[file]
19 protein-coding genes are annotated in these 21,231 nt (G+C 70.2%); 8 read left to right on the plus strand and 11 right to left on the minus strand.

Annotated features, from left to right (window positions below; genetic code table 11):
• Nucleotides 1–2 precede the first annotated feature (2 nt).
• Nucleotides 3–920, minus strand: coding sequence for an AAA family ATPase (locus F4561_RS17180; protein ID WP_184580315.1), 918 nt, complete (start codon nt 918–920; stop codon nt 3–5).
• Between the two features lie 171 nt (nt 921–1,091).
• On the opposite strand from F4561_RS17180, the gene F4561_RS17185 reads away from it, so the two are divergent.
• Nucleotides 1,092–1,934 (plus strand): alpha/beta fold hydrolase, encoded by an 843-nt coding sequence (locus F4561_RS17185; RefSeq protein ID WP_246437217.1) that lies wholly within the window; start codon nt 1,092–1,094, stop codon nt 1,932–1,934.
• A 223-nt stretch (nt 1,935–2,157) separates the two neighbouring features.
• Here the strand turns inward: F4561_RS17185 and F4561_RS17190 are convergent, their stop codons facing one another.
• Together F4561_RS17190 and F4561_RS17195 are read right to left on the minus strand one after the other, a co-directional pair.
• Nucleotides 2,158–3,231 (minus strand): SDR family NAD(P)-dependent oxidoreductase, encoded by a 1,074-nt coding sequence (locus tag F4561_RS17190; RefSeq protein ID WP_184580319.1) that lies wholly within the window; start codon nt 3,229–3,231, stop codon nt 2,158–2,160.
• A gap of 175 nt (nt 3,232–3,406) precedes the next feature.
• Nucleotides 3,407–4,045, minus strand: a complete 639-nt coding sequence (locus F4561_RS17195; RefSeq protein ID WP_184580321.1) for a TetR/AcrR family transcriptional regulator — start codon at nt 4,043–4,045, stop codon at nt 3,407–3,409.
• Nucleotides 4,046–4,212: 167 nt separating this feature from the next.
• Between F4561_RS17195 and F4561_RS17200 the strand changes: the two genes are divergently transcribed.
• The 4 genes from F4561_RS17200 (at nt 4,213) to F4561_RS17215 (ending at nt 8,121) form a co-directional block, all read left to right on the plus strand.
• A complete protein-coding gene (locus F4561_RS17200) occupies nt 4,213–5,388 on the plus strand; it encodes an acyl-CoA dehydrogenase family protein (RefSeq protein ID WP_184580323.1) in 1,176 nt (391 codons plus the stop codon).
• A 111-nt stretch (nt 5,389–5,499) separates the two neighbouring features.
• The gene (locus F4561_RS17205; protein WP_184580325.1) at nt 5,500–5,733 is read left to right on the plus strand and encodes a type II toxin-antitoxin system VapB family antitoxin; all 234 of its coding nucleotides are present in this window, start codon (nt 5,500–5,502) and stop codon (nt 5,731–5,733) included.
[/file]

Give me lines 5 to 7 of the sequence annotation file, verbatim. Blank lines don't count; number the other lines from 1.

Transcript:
• Between the two features lie 171 nt (nt 921–1,091).
• On the opposite strand from F4561_RS17180, the gene F4561_RS17185 reads away from it, so the two are divergent.
• Nucleotides 1,092–1,934 (plus strand): alpha/beta fold hydrolase, encoded by an 843-nt coding sequence (locus F4561_RS17185; RefSeq protein ID WP_246437217.1) that lies wholly within the window; start codon nt 1,092–1,094, stop codon nt 1,932–1,934.